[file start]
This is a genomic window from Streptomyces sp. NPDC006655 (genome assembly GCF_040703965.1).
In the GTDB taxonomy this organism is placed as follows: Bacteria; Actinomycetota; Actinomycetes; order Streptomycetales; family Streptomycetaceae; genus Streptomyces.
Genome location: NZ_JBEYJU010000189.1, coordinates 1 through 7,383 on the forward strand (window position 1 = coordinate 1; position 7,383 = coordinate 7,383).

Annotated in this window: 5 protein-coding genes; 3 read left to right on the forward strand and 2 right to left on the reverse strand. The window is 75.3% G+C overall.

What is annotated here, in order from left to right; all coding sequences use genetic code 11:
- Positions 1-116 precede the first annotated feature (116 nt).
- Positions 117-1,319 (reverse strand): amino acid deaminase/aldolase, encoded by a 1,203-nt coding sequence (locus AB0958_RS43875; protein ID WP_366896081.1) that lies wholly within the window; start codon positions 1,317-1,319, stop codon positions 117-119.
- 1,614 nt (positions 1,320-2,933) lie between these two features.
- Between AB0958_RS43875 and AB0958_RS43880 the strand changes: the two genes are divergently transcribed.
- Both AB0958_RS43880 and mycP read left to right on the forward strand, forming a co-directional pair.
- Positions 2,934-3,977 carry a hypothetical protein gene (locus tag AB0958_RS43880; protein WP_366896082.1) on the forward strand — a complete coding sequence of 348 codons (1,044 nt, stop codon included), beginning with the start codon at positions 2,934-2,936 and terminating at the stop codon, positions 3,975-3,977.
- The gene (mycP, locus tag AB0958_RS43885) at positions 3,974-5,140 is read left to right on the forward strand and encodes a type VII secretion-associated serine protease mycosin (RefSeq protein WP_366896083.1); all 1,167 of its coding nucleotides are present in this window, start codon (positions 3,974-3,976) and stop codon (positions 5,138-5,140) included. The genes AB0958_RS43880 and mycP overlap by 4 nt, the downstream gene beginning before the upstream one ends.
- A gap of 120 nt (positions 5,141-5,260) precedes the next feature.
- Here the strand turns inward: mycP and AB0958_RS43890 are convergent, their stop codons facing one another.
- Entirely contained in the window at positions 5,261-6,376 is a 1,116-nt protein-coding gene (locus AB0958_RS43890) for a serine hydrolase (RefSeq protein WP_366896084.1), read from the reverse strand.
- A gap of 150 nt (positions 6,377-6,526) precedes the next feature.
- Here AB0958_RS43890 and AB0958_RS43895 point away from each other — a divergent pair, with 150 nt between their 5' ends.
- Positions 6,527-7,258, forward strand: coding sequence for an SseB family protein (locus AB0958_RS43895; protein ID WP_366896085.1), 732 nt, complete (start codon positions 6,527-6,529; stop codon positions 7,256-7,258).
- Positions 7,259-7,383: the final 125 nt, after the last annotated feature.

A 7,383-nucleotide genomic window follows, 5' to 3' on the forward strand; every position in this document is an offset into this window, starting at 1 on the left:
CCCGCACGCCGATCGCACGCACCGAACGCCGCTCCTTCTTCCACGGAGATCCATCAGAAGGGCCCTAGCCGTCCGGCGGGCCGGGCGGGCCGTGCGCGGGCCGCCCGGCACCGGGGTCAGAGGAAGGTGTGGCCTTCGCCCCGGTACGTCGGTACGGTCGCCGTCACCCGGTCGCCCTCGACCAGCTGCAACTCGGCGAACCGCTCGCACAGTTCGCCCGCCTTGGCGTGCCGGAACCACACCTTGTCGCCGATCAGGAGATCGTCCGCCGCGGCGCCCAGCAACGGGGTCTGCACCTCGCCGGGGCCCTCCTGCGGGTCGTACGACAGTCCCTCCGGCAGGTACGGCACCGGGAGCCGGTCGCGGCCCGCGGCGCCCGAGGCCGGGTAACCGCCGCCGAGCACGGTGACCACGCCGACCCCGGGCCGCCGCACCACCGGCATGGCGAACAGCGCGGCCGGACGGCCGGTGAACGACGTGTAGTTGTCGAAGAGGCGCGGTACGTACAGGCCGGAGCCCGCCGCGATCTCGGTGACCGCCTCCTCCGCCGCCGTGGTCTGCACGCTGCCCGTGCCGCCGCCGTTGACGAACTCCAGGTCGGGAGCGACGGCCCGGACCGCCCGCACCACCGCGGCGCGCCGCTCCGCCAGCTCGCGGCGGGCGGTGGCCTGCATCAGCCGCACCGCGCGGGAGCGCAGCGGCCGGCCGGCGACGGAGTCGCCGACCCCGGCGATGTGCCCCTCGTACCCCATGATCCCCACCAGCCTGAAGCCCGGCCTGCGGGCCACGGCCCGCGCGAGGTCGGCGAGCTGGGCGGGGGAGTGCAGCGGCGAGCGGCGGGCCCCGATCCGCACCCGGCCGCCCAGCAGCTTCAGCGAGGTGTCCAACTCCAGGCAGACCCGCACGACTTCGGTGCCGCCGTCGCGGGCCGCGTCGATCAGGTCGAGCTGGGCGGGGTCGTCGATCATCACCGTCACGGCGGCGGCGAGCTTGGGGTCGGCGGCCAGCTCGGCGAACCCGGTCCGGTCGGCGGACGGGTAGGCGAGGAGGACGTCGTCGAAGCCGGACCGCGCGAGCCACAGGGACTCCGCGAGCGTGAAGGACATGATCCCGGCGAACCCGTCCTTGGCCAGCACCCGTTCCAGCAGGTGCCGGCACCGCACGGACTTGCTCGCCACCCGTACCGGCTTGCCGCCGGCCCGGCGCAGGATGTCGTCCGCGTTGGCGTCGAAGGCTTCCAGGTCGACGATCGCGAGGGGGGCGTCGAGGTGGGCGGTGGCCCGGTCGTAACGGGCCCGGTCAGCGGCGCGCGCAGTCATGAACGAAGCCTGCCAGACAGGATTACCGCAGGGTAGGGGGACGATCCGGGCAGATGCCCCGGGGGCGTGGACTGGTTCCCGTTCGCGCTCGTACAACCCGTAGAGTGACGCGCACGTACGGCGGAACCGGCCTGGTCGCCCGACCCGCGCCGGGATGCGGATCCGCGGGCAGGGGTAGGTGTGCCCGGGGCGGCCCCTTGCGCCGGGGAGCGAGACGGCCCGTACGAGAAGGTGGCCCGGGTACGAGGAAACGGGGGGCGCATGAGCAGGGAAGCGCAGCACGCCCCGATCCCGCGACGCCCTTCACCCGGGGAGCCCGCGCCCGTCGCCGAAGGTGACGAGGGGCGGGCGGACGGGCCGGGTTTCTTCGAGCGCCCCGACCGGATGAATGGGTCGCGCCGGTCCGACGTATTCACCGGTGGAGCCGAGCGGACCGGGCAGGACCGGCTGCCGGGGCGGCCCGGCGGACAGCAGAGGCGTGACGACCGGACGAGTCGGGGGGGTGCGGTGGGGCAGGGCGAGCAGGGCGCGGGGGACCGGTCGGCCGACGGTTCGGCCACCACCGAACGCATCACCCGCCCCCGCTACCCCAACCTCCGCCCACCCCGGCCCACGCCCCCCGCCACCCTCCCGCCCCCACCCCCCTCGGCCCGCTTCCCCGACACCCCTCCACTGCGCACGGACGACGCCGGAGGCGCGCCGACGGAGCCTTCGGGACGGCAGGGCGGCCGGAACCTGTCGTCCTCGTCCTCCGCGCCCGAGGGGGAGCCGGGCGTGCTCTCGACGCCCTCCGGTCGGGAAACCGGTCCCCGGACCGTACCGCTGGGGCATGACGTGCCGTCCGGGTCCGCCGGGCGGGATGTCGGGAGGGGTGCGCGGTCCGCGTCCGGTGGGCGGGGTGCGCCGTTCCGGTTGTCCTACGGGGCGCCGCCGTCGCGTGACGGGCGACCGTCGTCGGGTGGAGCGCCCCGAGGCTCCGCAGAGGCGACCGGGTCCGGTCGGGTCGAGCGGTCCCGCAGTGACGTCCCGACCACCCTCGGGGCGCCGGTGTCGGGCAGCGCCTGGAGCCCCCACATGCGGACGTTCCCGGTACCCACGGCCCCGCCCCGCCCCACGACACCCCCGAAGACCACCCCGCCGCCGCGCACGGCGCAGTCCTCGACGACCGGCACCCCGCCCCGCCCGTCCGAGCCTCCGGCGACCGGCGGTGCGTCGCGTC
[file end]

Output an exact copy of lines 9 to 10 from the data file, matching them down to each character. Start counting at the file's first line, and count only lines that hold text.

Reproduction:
- Between AB0958_RS43875 and AB0958_RS43880 the strand changes: the two genes are divergently transcribed.
- Both AB0958_RS43880 and mycP read left to right on the forward strand, forming a co-directional pair.